There came my sweetheart, my love, my own –
“I wish some water; leave me alone.”
When I returned dear there stood a man,
Kissing my sweetheart as lovers can.
Down fell the glass pet, broken, that’s all,
Just as my heart was after the ball.

Repeat refrain

Verse 3

Long years have passed child, I’ve never wed.
True to my lost love though she is dead.
She tried to tell me, tried to explain;
I would not listen, pleadings were vain.
One day a letter came from that man,
He was her brother – the letter ran.
That’s why I’m lonely, no home at all;
I broke her heart pet, after the ball.





Spring 2017 Events Schedule

A busy spring is in the works here at Belmont!

captureMarch 18- May 21
Belmont Portrayed: Through a Lens

A juried exhibition featuring photographs of the buildings, grounds and gardens of Belmont.  Awards determined by popular vote.  Opening reception for members, artists and guests on Friday, March 17, 6-8 pm.  Included with museum admission.


beeping-eggApril 9, 2-4 pm
Beeping Egg Hunt

Gari Melchers Home and Studio at Belmont will host its sixth annual Beeping Egg Hunt on Sunday, April 9. The egg hunt provides an opportunity for visually impaired and blind children, along with their families, to participate in an audible egg hunt.  Families are asked to RSVP to 540 654-1851 or mdolby@umw.edu by Friday, April 7.

April 23, 10 am-5 pm
Spring Open House

Enjoy the beauty of Belmont at the most delightful time of the year. Gather friends and family to take a tour of the historic house and the artist’s studio.  Wander the gardens and hike the woodland trails or find the perfect gift in the Museum Shop. Free.

May 7, 2 pm
Spring Garden Tour for Members

Cultural Resource Manager Beate Ankjaer-Jensen will conduct a private tour of the restored grounds and gardens for Friends of Belmont, including details about the buildings and the historic landscape discovered through her archival research. The outdoor walking tour will last about 1½ hours.  Free for members.  Space is limited, and reservations are required at 540 654-1839 or bjensen@umw.edu. To join the Friends, visit GariMelchers.org or call 540 654-1842.

art-after-hours-2May 11, 6-8 pm
Art after Hours

Music on the lawn, unique refreshments from local vendors and free gallery tours welcome visitors new and old.  Free. Beverage tickets and food purchases are extra. Reservations requested at 540 654-1848 or mpcsolya@umw.edu.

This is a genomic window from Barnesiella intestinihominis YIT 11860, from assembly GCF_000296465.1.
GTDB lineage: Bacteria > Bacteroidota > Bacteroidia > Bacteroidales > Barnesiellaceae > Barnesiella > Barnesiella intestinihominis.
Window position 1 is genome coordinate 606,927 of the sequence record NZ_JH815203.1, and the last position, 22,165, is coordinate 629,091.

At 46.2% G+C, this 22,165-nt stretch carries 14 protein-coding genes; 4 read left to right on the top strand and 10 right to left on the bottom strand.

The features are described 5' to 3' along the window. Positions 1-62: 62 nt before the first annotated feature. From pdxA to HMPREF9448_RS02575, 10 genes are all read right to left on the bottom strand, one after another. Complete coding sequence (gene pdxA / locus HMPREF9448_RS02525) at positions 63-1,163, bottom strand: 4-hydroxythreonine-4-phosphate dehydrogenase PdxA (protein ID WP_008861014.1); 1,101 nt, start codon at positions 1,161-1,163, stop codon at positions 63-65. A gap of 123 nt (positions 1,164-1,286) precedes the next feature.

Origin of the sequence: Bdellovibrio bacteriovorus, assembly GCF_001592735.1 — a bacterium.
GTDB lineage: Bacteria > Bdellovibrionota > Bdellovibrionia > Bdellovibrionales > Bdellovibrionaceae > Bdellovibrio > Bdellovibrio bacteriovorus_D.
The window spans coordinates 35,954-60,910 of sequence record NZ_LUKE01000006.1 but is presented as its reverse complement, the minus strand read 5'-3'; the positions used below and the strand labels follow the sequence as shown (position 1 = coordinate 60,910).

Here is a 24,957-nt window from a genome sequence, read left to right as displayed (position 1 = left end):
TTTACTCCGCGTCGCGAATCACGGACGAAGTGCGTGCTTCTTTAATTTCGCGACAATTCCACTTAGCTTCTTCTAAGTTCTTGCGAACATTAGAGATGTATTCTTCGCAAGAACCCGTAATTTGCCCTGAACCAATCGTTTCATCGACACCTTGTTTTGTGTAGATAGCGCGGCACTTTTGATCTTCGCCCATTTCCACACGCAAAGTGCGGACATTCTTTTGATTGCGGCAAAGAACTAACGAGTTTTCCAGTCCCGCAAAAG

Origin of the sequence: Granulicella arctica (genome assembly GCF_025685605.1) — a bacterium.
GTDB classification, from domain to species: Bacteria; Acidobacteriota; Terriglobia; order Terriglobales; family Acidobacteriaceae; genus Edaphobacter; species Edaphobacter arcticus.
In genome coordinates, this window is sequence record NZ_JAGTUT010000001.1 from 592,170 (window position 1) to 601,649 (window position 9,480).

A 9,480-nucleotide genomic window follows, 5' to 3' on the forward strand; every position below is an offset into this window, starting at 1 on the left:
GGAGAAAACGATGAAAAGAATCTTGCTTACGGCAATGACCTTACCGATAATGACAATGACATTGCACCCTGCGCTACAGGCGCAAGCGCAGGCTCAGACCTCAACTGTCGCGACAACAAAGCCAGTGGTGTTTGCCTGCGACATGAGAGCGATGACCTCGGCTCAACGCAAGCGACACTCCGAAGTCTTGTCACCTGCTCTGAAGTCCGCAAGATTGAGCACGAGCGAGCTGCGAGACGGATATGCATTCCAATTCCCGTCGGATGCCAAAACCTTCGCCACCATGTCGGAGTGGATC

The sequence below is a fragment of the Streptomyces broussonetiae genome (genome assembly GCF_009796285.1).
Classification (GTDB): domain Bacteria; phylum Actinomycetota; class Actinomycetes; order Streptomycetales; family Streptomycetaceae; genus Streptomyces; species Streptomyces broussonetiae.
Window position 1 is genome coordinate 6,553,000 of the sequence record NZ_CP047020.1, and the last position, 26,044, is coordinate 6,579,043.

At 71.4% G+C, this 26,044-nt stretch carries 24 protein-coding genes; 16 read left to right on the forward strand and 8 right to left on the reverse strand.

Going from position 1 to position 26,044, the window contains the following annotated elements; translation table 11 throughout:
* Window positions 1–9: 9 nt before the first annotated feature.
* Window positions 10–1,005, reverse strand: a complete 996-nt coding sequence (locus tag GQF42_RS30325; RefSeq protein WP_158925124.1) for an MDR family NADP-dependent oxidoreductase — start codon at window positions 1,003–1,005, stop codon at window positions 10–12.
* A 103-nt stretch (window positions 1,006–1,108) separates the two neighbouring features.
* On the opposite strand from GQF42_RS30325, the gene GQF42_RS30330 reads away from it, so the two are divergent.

May 21, 2 pm
Spring Director’s Tour for Members

Friends of Belmont get a behind the scenes look at the historic house, studio and art collection with Director David Berreth.  Free for members.  Space is limited and reservations are required at 540 654-1840 or dberreth@umw.edu.  To join the Friends, visit GariMelchers.org or call 540 654-1842.

smithy-the-with-frameJune 10- Sept. 4
Spotlight Exhibition:  Gari Melchers’ The Smithy

Loan courtesy of the Ross Family. Included with museum admission.

June 11, 2 pm
Faces that Linger in the Mind

Curator Joanna Catron uses The Smithy, which makes a special appearance as a summer spotlight exhibition, as the jumping off point for this illustrated presentation about the memorable faces painted by Gari Melchers. Free.

Restoration progress

Two new gates were installed at Belmont in late November, 2016.  Different in style and age, both are replicas of gates that were part of the landscape that Gari and Corinne Melchers created.


The gate that separated the barn yard from the pasture was not just a simple farm gate, but a gate of a distinctive and elegant design. We know from our records that both Gari and Corinne were actively engaged in the planning of the gardens and grounds, and a sketch he made for a gate and fence on the back of an envelope in 1919 is one of many examples of their involvement with creating their country home and farm. The gate may have been designed by an artist, but the building technique was decidedly vernacular. It was likely built on site by one of the farm hands, put together with simple joints, wire nails and bolts. Both the design and building techniques were copied for this reproduction, allowing our visitors to distinguish the various levels of workmanship displayed on the estate. The green paint, based on paint analyzes, showcases the beautiful design. This project was executed by Habalis Construction Inc. of Fredericksburg, with support from the Duff McDuff Green, Jr. Fund of The Community Foundation and the Fredericksburg Savings Charitable Foundation.